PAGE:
The UK’s own metal 3D printing firm, Renishaw, has placed major stakes in the Indian 3D printing market with its first Indian additive manufacturing technical center in Pune. The news was announced by the Deputy Prime Minister of the UK, Nick Clegg, just as the final day of his trade delegation to the country came to a close.
The new center in Pune is a continuation of the company’s already existent commitment to the Indian market, as Renisha has been trading with India since 1983 and formed a representative office in Bagalore in 1993, which was eventually converted into a trading subsidiary in 2000. Employing a large number of the company’s software engineers, responsible for part of the 3D printed product line, the Pune facility fits in directly to Renishaw’s manufacturing and procurement strategy. At the same time, it complements Renishaw’s other centers in the UK, USA, Canada, Germany, and China. After the UK’s only metal 3D printing firm establishes the technical center in India, the company already has plans to create centers in other key markets.
Commemorating the announcement, Renishaw Director of Indian Sales and Marketing, Rhydian Pountney, presented Clegg with a 3D printed titanium replica of the company’s 19th century headquarters in Gloucestershire, saying, “We are delighted that the Deputy Prime Minister was able to make this announcement during this important trade mission.The thrust of the additive manufacturing technical centres is to create a platform on which to work in close partnership with our customers to help them realise the benefits of AM in their products and manufacturing processes. Our new Indian AM technical centre will be equipped with the latest products and will be staffed by our knowledgeable local team who are well versed in service, applications and process engineering.”
Clegg elaborated on the announcement and referred to his trade trip as a whole, “This major trade mission marks a turning point in the relationship between India and the UK, and I am delighted Rhydian Pountney of Renishaw was able to join me as part of the trade delegation. Our links with India are among the strongest we have with any country, and the openness to trade and investment promised by Prime Minister Modi drives us closer still to the new special relationship we have been aiming for since 2010. Strong British companies like Renishaw will be vital to these efforts to create a stronger economy with a new special relationship with India.”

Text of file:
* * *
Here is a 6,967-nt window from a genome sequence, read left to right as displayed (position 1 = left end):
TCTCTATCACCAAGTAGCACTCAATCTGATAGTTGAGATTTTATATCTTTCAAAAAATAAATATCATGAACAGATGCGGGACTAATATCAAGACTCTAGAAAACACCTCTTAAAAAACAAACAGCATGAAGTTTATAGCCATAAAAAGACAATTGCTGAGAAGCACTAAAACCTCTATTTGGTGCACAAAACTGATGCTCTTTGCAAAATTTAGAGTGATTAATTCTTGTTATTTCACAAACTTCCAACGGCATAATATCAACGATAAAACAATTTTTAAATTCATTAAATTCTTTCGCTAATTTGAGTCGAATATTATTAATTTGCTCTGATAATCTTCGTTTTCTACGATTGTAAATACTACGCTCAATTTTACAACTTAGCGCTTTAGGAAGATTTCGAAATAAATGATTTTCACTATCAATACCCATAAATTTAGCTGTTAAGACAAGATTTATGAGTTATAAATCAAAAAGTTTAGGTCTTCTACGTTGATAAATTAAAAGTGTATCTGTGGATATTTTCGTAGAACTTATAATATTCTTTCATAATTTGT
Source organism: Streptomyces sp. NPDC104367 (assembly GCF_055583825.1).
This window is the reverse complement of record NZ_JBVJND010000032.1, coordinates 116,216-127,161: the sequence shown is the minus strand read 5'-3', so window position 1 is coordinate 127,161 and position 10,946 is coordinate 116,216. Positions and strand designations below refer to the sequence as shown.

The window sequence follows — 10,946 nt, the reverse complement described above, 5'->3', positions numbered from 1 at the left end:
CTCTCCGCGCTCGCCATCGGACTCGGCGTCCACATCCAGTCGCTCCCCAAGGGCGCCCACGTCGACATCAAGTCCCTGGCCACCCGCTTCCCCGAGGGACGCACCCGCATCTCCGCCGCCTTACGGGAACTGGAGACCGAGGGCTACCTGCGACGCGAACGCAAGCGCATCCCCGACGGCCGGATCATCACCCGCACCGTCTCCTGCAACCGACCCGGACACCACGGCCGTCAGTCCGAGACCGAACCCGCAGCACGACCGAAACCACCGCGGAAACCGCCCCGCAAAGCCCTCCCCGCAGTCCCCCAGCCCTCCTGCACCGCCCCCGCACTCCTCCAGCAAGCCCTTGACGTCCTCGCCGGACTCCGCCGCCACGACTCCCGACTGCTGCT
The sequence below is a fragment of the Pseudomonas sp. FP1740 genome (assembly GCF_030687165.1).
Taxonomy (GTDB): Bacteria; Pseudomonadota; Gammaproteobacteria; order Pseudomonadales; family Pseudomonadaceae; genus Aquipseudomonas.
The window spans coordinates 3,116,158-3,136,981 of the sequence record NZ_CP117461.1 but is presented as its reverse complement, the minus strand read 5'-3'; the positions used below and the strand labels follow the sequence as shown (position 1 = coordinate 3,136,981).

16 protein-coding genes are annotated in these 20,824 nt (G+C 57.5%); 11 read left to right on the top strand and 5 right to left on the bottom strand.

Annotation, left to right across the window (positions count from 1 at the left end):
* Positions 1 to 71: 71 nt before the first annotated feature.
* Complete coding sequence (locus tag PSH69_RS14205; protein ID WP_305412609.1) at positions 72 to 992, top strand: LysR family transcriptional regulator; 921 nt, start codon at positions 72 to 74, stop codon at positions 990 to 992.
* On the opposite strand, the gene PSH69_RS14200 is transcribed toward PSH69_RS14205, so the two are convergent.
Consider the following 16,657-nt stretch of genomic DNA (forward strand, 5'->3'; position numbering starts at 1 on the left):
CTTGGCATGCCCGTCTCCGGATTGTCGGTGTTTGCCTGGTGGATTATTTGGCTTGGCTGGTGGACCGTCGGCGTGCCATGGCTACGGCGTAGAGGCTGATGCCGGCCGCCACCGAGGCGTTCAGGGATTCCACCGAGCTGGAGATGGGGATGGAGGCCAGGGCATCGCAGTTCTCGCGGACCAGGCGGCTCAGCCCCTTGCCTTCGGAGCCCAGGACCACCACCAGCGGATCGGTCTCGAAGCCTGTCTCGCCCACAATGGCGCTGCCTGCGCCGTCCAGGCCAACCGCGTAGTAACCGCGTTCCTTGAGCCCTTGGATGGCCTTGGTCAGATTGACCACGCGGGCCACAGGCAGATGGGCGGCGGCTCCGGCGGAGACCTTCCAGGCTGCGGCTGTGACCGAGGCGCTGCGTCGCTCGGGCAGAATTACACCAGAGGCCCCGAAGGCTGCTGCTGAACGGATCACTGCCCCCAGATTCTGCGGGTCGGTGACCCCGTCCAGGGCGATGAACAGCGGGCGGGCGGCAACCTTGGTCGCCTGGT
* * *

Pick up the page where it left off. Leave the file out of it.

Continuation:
The company sees investment in the Indian market as a great opportunity, recognizing the growing high tech manufacturing sector in the country. Though I am no expert on international affairs, I have read in a few places that the new administration in India is fueling a great deal of economic investment. I don’t pretend to know what Prime Minister Modi has in store for the future, but one writer at Pando has suggested that the new PM has strong connections with business leaders, including those outside of India. The writer, Mark Ames, even points out that Jayant Sinha, who ran the Indian branch of the Omidyar Network – the founder of eBay’s philanthropy organization, left the network to help run Modi’s political campaign. Ames, focusing specifically on e-commerce, believes that Silicon Valley’s biggest players, like Jeff Bezos and Pierre Omidyar are in the process of taking over a huge stake of the Indian economy. And while I can’t say that I can see the same happening with other companies looking to get in on the Indian market, it could be possible that Modi is creating a lucrative environment for any number of international companies.